Standing in the Future


A CEO’s role essentially boils down to worrying about his/her company’s future. The CEO has to orient the company to grow and increase in value—both financially and in people terms—for years to come. The senior executive has to think ahead six months, two years, or more. 

And, for a company to be sustainably successful in the current business climate, everyone from top to bottom has to be thinking ahead. 

Two natural tendencies get in the way of this being the norm: first, most people operate from a negativity bias (e.g. focusing on what’s wrong); and second, when things become overwhelming, there’s an inclination to zero in only on what’s in front of us or under our control, a.k.a. “getting into the weeds.” These dynamics are why most employees default to leaving the company’s overall success up to the CEO or C-Suite. They simply don’t have the energy for it.

One way to solve for this challenge and restore some of that energy is by asking your teams to “stand in the future” and have an open conversation to answer three questions:

  1. If nothing changes, what will the company look like five years from now? 

  2. What would it look like, instead, if we were doing the right things day-to-day?

  3. What are those “right things?”

Business growth isn’t linear (as much as we would like to think it is). Growth, as a business and as humans, requires learning, iterating, messing up, and trying again. Everyone has to dedicate time away from the tyranny of their inbox and firefighting to reach critical mass in the culture – not only the CEO and senior leaders. (Only so much can get done at off-sites and strategy sessions!)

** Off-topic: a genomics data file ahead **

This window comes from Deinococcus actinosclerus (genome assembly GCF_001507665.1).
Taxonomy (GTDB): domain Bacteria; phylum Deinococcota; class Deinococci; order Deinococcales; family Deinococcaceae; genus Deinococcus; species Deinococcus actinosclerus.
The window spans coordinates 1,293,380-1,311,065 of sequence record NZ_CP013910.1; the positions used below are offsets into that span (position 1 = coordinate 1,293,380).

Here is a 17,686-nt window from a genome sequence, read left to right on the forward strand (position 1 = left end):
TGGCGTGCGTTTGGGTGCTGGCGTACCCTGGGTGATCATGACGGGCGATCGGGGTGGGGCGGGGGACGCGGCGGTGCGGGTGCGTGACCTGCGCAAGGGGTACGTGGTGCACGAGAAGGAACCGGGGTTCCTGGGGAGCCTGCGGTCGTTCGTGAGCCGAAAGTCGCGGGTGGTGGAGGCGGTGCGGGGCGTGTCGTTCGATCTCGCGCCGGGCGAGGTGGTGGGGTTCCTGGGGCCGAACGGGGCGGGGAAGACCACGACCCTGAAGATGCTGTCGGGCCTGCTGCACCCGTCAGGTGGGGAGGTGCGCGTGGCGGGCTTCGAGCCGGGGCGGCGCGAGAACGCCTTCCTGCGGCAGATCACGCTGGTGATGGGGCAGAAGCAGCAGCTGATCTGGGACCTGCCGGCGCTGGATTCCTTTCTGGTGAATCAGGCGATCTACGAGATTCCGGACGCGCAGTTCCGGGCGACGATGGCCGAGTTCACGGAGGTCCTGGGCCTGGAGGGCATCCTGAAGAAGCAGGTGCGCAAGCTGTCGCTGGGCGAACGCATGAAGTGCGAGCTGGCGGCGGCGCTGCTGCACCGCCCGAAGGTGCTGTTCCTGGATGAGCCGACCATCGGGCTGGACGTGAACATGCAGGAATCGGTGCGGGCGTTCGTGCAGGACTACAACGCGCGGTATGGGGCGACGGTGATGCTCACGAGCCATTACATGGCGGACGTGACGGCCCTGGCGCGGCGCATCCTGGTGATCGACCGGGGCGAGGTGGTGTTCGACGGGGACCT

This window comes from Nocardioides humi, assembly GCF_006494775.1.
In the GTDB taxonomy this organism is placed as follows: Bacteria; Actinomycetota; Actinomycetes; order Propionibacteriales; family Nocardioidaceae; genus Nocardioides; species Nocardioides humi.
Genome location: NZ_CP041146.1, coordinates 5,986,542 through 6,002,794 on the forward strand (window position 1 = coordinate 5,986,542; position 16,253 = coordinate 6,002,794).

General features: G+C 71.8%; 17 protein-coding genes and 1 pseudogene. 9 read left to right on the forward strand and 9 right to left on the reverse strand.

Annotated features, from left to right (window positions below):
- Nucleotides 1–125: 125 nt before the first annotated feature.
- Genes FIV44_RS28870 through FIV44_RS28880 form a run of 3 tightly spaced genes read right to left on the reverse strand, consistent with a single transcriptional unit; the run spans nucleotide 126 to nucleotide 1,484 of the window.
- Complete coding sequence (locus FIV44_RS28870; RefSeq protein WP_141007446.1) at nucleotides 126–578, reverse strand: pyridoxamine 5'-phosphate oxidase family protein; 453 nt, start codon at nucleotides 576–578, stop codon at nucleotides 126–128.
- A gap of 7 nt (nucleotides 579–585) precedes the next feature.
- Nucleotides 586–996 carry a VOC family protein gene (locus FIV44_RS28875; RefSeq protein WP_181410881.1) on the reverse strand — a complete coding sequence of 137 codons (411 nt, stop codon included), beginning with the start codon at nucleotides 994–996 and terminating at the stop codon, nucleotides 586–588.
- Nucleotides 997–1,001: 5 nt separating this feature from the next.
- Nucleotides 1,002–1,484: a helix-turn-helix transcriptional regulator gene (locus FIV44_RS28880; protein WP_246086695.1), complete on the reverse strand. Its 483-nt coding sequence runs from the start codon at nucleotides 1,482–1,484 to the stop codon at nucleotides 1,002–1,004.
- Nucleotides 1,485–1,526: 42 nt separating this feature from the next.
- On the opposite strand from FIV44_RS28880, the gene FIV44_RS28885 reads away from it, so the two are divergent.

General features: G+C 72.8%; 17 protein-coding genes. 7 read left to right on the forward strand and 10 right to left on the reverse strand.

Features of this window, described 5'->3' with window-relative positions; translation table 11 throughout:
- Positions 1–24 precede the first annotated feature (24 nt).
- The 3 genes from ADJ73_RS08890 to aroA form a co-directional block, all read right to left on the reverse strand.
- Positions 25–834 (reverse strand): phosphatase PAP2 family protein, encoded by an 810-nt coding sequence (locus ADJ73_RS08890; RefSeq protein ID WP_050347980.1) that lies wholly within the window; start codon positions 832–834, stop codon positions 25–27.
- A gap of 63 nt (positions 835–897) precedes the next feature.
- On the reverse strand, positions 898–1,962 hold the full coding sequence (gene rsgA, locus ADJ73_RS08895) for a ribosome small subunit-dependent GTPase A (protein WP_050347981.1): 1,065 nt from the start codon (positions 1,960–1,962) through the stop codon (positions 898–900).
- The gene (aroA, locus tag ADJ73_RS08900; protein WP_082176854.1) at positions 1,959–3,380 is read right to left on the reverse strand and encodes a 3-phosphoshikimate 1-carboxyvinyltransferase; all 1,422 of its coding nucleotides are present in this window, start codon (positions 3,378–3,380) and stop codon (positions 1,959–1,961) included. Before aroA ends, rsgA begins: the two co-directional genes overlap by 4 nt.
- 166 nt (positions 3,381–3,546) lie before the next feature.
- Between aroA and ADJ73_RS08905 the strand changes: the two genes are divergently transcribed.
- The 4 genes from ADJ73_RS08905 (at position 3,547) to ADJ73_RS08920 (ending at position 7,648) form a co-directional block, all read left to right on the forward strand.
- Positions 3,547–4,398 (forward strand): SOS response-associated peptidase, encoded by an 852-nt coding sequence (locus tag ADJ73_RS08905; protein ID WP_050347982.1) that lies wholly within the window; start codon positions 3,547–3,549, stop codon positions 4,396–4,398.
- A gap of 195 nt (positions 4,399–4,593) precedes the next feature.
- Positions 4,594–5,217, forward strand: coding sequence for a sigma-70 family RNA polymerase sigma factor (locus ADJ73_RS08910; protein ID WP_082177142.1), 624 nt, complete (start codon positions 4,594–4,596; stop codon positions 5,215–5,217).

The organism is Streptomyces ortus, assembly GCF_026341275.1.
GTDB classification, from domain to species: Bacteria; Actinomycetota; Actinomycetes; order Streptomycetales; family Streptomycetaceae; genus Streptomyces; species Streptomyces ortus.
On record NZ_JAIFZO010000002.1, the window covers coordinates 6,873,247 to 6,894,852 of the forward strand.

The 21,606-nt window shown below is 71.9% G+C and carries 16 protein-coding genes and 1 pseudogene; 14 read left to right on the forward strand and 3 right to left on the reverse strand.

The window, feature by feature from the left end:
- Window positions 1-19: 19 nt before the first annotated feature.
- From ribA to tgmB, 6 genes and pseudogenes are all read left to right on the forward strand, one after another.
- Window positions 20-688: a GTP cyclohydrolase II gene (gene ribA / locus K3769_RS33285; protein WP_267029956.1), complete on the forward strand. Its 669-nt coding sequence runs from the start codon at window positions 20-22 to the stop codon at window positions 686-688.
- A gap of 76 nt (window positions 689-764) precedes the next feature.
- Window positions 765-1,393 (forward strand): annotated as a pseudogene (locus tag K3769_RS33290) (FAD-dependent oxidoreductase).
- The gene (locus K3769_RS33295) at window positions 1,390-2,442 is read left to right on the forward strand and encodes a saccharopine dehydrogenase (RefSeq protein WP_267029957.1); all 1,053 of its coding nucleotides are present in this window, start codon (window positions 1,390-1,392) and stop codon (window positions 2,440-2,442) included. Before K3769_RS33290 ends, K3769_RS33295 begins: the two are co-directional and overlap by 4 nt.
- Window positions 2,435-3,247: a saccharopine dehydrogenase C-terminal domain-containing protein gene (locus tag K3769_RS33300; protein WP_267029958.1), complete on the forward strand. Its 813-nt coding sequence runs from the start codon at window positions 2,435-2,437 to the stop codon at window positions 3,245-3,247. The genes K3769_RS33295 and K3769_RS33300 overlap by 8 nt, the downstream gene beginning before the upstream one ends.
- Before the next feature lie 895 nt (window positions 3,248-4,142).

The “Standing in the Future” exercise allows employees to voice their concerns from an objective perspective, and it gives you, the leader, the opportunity to show curiosity and create space to safely voice edgy topics. Most importantly, it challenges everyone in the conversation to collectively imagine what the company would look like as a healthy, successful, growing environment. By shaping a positive future in their mind’s eye, and without sugarcoating the present, the exercise encourages employees to invest in that future, and consider what it would take from each and every person to make it happen.  

The discussions that emerge from asking these three specific questions empowers employees to voice their concerns and discuss long-term strategies, and possibly offer new insight to the leadership team. In another way, it’s a microcosm of the things CEOs and executives should be doing. By standing in the future, employees have a chance to highlight important issues and focus on what's essential. 

So, if you want to have open and honest conversations about what it looks like when your company falls down and what is needed to change course or get back up, take the time to stand in the future. 

Where is your organization headed? 

What, specifically, needs to change? 

What conversations are the ones we can’t afford to skip?

Have you tried this exercise with your team? If so, email us at to let us know how it went.

Jonathan Raymond